Day was writing about how the rich and powerful divide the poor into “unworthy” and “worthy” and hold up the one as reason to not help the other, a classic divide-and-conquer strategy.  I knew the context.  But the context was missing in the song!  Betsey suggested an alternative:

And so, we must fight and cry out for the rights

and the dignity of workers we employ.

Even in the studio, we tinkered.  A phrase that looked great on paper turned out to be too tricky to sing.  Oops, what are we doing for an introduction here?  Maybe a little faster would be better.  Our recording engineer, Jakael Tristam, did a masterful job of keeping us on schedule while making suggestions for improvement.

Even after these songs are printed and recorded, change will happen, just as it happens in hymns and pop songs.  What that will be, I cannot guess.  But if these songs become part of you, you will be part of the change.

David Ash Press PhotoDavid Ash received an AB in English Literature from Georgetown University and a MA in Liturgical Music with an emphasis in Music Composition from Santa Clara University.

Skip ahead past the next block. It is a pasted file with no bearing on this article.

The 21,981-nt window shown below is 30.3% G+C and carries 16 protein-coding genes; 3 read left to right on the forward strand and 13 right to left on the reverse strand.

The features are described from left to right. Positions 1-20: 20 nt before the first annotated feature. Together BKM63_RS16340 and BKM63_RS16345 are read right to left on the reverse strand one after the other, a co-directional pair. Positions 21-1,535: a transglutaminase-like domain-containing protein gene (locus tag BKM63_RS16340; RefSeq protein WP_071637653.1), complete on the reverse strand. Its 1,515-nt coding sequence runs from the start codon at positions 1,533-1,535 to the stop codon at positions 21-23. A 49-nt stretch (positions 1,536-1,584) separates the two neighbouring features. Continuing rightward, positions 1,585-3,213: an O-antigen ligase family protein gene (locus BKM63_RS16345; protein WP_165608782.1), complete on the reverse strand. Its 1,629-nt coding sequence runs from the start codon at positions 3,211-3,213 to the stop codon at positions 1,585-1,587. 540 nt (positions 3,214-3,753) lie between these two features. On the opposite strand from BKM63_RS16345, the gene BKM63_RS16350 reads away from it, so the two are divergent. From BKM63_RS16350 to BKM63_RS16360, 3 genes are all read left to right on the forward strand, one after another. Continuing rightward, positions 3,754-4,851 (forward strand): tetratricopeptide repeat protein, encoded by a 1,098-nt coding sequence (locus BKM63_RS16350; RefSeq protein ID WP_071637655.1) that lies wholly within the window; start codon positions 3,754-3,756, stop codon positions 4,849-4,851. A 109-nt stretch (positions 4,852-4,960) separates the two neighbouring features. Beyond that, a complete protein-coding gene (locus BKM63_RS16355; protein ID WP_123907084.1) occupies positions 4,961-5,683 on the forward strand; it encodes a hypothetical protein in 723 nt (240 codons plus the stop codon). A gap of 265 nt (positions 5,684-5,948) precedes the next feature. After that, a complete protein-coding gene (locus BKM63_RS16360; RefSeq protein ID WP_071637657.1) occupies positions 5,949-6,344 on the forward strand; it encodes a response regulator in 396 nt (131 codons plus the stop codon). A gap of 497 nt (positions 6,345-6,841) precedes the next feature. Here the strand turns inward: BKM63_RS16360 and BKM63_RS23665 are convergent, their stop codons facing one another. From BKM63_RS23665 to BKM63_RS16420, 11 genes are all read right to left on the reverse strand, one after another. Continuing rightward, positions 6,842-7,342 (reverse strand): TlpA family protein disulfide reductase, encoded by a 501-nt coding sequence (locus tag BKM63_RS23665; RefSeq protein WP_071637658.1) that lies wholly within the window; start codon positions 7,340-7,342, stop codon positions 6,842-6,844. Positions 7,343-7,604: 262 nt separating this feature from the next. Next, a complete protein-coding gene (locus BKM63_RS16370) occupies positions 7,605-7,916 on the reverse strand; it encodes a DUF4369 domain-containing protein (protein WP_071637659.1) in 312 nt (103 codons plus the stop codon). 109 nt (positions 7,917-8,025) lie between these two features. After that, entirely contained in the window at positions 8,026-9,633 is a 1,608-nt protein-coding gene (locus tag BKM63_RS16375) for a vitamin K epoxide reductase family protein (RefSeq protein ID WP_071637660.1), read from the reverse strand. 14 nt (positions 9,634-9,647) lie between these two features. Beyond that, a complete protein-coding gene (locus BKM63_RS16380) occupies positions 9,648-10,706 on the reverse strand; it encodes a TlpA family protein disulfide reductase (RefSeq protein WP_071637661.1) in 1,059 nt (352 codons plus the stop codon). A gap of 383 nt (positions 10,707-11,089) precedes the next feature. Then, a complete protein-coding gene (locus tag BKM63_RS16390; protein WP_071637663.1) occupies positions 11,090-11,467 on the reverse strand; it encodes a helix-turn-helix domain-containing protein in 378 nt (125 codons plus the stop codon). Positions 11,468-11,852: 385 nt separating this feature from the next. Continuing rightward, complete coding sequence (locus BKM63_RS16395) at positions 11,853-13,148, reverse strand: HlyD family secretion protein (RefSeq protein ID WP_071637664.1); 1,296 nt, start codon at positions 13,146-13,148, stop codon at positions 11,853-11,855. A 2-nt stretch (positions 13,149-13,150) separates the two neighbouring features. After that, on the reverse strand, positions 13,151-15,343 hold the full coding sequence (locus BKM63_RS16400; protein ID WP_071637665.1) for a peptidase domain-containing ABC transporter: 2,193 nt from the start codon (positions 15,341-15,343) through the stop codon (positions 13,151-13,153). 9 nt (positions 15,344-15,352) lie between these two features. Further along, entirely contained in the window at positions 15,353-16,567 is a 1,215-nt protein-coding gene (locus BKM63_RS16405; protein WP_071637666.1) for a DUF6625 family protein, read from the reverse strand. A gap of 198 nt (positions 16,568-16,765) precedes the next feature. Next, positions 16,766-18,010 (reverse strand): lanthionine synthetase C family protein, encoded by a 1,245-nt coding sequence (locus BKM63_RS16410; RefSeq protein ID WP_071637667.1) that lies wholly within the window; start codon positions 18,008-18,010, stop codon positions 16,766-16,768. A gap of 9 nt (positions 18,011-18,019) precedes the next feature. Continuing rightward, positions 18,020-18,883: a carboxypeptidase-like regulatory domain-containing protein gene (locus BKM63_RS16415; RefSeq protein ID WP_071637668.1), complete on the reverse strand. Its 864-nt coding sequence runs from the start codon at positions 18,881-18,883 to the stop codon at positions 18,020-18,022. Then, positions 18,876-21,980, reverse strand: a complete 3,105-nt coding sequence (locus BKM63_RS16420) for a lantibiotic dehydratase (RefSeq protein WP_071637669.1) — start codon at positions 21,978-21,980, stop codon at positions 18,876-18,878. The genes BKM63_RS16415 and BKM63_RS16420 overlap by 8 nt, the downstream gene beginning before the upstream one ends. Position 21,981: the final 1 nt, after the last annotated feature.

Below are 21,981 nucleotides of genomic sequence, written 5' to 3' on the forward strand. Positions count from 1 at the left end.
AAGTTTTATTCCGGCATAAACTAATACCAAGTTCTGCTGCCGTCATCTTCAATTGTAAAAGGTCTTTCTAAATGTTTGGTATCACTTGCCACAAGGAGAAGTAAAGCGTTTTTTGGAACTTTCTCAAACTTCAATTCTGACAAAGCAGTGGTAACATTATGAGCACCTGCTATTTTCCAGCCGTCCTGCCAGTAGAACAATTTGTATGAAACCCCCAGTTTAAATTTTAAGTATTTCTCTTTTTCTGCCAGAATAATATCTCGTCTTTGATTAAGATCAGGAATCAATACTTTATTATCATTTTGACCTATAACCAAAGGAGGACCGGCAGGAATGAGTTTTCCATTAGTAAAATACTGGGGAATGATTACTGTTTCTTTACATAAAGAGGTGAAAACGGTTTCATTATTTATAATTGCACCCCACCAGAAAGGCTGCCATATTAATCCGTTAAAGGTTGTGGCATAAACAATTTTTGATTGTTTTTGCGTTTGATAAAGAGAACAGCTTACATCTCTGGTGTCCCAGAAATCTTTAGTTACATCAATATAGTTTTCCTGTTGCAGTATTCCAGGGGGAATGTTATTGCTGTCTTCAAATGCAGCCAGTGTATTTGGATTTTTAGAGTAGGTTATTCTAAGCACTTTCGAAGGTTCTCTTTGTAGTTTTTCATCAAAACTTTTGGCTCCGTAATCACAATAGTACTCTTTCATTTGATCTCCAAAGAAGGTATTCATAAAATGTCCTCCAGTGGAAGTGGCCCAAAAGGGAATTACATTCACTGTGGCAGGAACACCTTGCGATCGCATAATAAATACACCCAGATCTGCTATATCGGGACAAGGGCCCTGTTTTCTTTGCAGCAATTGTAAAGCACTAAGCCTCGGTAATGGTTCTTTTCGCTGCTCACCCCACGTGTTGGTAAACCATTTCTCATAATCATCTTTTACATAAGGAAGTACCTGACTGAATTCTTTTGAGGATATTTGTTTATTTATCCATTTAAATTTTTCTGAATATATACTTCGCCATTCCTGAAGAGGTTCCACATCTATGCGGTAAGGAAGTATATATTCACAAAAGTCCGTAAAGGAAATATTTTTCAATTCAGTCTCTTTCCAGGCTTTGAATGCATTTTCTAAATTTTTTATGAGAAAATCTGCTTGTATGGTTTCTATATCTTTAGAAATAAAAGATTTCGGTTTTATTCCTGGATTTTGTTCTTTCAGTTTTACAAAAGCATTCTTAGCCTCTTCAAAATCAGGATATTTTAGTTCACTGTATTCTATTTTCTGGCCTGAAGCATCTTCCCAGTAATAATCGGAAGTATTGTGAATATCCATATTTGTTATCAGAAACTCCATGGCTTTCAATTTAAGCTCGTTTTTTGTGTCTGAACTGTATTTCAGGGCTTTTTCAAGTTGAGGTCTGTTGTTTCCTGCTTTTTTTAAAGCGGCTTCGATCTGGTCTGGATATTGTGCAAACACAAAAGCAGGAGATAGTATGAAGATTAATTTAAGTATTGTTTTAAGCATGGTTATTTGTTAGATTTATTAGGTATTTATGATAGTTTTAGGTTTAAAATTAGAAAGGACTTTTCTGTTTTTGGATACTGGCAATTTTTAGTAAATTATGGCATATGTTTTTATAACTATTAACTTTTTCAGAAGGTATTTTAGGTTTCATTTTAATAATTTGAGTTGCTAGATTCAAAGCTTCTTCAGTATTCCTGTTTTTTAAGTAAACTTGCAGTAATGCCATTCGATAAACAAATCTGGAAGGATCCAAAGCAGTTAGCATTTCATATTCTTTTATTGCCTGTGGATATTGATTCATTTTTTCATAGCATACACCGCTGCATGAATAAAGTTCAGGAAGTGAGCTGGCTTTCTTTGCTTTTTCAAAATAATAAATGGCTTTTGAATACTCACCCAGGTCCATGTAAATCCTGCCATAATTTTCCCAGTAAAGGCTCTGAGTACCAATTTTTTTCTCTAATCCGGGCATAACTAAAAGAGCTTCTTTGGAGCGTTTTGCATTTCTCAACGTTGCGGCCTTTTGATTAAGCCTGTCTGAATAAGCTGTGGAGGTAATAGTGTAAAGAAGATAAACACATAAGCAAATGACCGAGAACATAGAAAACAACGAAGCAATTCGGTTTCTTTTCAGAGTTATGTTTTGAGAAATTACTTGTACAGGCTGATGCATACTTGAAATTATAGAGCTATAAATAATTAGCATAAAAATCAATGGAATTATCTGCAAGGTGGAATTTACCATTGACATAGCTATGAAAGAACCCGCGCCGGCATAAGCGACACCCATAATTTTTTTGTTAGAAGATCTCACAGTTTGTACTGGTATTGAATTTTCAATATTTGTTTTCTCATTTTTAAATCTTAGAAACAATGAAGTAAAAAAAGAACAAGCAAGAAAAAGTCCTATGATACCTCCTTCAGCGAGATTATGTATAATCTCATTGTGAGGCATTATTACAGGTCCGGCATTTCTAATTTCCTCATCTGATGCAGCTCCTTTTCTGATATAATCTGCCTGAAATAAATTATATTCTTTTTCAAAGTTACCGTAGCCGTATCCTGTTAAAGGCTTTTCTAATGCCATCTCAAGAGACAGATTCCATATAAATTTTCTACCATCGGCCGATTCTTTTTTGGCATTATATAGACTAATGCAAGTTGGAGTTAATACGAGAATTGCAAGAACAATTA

David was a Music and/or Liturgy Director for several parishes in the Seattle Archdiocese over a span of 17 years before serving Grace Lutheran for three years, first as an accompanist and now as Music Director.  He has composed, along with his wife Laura, three albums of liturgical music, a Laura Ash Press Photoseries of music for Advent Lessons and Carols, and many other liturgical songs and psalms.  They also have composed songs published with Oregon Catholic Press and music for many dances of Betsey Beckman’s, including her The Dancing Word series.

Haiku for Catholics is one of a dozen gift books of humorous gift books that David has published.

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2 Responses

  1. Laura and David, What a remarkable pair you two are. I’ve loved your music in the past and look forward to these new works. It was fun to read about the differences in your approaches to song writing. May the dance continue and the muse inspire.

  2. This explanation of the song writing process is fascinating! Here I thought writing a song was simply being inspired by something This sounds like a lot of hard work. I’m anxious to hear what you’ve created.